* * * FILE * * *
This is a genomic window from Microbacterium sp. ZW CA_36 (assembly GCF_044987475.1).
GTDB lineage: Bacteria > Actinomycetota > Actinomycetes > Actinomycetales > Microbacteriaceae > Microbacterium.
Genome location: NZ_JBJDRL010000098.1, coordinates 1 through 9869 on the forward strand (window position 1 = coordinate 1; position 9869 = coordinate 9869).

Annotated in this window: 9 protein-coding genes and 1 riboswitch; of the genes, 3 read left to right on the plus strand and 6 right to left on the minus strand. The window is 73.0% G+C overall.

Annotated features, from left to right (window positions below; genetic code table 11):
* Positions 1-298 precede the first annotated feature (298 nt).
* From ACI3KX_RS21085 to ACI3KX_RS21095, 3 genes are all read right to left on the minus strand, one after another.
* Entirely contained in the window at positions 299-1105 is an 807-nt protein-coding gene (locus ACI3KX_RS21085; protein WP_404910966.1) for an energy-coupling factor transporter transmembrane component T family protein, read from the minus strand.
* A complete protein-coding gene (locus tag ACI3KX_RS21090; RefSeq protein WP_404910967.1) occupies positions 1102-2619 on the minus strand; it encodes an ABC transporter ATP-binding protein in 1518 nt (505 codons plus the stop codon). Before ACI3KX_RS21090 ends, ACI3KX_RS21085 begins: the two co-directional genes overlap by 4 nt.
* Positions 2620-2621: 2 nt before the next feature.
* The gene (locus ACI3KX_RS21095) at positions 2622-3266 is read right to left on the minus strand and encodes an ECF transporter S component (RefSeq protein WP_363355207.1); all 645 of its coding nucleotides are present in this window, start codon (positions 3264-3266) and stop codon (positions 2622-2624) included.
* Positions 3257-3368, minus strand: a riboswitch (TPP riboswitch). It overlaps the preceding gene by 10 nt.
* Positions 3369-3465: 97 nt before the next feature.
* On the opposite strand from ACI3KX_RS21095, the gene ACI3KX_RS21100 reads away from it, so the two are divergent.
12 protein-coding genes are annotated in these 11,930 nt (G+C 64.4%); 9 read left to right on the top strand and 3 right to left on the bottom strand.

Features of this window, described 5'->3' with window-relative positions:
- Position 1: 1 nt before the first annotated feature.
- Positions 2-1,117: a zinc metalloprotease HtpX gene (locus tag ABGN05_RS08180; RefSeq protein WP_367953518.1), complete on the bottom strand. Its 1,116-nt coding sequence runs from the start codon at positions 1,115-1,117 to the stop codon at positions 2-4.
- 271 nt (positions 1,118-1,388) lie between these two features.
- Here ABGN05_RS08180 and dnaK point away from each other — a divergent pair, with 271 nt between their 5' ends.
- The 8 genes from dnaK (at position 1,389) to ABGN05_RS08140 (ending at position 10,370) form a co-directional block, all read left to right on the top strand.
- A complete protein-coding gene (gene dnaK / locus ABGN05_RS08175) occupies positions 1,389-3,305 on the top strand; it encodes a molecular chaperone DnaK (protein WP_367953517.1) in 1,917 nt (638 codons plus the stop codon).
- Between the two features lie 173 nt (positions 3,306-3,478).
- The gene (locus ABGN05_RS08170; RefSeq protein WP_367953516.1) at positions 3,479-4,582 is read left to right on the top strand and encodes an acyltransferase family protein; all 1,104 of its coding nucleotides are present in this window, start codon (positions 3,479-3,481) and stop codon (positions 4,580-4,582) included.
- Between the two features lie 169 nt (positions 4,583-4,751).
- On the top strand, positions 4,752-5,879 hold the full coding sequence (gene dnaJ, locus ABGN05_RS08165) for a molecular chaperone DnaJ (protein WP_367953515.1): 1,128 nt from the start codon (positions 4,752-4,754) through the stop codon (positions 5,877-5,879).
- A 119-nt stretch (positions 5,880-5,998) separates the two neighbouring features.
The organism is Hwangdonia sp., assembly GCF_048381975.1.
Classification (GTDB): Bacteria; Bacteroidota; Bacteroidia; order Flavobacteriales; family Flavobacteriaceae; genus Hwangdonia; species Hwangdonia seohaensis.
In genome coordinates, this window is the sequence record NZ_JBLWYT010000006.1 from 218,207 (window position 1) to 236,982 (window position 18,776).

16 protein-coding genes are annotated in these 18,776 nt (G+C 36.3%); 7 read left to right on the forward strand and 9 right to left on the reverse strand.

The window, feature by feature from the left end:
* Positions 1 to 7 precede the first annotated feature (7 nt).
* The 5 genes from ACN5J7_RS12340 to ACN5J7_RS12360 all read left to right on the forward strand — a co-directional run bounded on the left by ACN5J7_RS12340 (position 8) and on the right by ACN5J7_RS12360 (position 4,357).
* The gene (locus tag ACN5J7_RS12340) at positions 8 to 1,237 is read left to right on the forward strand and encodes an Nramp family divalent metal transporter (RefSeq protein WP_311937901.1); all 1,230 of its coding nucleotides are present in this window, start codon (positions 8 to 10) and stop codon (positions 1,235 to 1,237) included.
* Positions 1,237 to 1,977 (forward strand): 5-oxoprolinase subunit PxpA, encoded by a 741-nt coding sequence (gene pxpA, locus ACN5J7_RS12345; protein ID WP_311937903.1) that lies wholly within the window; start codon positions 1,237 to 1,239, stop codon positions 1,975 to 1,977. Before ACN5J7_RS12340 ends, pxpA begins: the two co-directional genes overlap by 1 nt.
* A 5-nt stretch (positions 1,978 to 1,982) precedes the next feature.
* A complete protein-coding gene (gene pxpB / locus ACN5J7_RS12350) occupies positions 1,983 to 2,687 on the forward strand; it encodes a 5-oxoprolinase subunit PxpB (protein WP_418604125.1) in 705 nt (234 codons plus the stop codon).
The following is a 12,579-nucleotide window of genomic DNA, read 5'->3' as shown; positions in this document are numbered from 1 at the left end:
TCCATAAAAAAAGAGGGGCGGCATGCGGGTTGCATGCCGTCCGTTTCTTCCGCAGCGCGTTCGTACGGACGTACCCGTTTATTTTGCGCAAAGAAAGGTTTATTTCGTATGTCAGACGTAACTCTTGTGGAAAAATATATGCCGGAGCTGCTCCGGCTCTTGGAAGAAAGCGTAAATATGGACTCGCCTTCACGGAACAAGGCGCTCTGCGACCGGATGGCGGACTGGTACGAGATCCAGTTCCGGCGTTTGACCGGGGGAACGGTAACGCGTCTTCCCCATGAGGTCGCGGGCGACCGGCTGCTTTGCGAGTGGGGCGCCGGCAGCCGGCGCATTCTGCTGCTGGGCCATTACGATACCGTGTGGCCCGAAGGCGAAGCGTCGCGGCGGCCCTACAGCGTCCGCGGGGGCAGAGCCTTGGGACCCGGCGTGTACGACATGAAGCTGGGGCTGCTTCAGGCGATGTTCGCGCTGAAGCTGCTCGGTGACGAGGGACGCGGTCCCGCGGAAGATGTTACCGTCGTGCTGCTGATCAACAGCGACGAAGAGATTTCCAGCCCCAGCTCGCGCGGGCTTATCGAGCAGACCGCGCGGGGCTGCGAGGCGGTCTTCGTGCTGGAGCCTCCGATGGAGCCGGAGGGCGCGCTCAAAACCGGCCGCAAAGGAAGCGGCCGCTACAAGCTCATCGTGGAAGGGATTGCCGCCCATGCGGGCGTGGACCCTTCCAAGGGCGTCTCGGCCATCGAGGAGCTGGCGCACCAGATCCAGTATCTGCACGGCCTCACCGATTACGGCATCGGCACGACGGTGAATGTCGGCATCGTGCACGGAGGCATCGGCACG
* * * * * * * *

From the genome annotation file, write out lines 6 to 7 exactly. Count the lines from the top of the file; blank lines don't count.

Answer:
* Positions 1-298 precede the first annotated feature (298 nt).
* From ACI3KX_RS21085 to ACI3KX_RS21095, 3 genes are all read right to left on the minus strand, one after another.